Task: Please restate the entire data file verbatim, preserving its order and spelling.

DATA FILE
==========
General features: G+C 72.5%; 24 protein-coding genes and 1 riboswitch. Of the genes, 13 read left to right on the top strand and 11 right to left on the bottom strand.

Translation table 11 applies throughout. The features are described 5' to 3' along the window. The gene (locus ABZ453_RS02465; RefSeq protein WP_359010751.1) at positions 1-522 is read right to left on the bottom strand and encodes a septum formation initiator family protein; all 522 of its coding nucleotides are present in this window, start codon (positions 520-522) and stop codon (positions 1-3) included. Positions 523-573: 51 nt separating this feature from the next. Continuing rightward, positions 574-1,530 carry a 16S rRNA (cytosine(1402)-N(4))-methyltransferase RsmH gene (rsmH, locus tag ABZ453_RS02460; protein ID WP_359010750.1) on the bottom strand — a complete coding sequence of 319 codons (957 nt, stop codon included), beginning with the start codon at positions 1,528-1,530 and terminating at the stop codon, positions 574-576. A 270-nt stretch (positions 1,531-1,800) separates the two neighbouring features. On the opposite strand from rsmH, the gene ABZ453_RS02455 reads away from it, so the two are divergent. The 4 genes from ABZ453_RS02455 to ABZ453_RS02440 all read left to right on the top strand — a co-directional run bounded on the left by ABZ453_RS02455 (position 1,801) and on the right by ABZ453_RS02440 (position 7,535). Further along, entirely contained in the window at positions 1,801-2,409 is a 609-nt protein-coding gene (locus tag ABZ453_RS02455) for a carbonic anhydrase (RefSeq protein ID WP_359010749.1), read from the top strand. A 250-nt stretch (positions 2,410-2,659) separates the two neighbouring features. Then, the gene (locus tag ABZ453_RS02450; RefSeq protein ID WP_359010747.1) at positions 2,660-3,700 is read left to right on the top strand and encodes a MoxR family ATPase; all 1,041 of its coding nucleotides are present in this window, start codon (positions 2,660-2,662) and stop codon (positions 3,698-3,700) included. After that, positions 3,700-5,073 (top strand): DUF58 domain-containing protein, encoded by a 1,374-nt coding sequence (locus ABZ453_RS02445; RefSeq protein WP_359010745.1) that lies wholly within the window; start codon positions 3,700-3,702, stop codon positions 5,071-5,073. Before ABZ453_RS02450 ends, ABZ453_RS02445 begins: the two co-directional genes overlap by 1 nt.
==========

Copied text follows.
General features: G+C 72.5%; 24 protein-coding genes and 1 riboswitch. Of the genes, 13 read left to right on the top strand and 11 right to left on the bottom strand.

Translation table 11 applies throughout. The features are described 5' to 3' along the window. The gene (locus ABZ453_RS02465; RefSeq protein WP_359010751.1) at positions 1-522 is read right to left on the bottom strand and encodes a septum formation initiator family protein; all 522 of its coding nucleotides are present in this window, start codon (positions 520-522) and stop codon (positions 1-3) included. Positions 523-573: 51 nt separating this feature from the next. Continuing rightward, positions 574-1,530 carry a 16S rRNA (cytosine(1402)-N(4))-methyltransferase RsmH gene (rsmH, locus tag ABZ453_RS02460; protein ID WP_359010750.1) on the bottom strand — a complete coding sequence of 319 codons (957 nt, stop codon included), beginning with the start codon at positions 1,528-1,530 and terminating at the stop codon, positions 574-576. A 270-nt stretch (positions 1,531-1,800) separates the two neighbouring features. On the opposite strand from rsmH, the gene ABZ453_RS02455 reads away from it, so the two are divergent. The 4 genes from ABZ453_RS02455 to ABZ453_RS02440 all read left to right on the top strand — a co-directional run bounded on the left by ABZ453_RS02455 (position 1,801) and on the right by ABZ453_RS02440 (position 7,535). Further along, entirely contained in the window at positions 1,801-2,409 is a 609-nt protein-coding gene (locus tag ABZ453_RS02455) for a carbonic anhydrase (RefSeq protein ID WP_359010749.1), read from the top strand. A 250-nt stretch (positions 2,410-2,659) separates the two neighbouring features. Then, the gene (locus tag ABZ453_RS02450; RefSeq protein ID WP_359010747.1) at positions 2,660-3,700 is read left to right on the top strand and encodes a MoxR family ATPase; all 1,041 of its coding nucleotides are present in this window, start codon (positions 2,660-2,662) and stop codon (positions 3,698-3,700) included. After that, positions 3,700-5,073 (top strand): DUF58 domain-containing protein, encoded by a 1,374-nt coding sequence (locus ABZ453_RS02445; RefSeq protein WP_359010745.1) that lies wholly within the window; start codon positions 3,700-3,702, stop codon positions 5,071-5,073. Before ABZ453_RS02450 ends, ABZ453_RS02445 begins: the two co-directional genes overlap by 1 nt.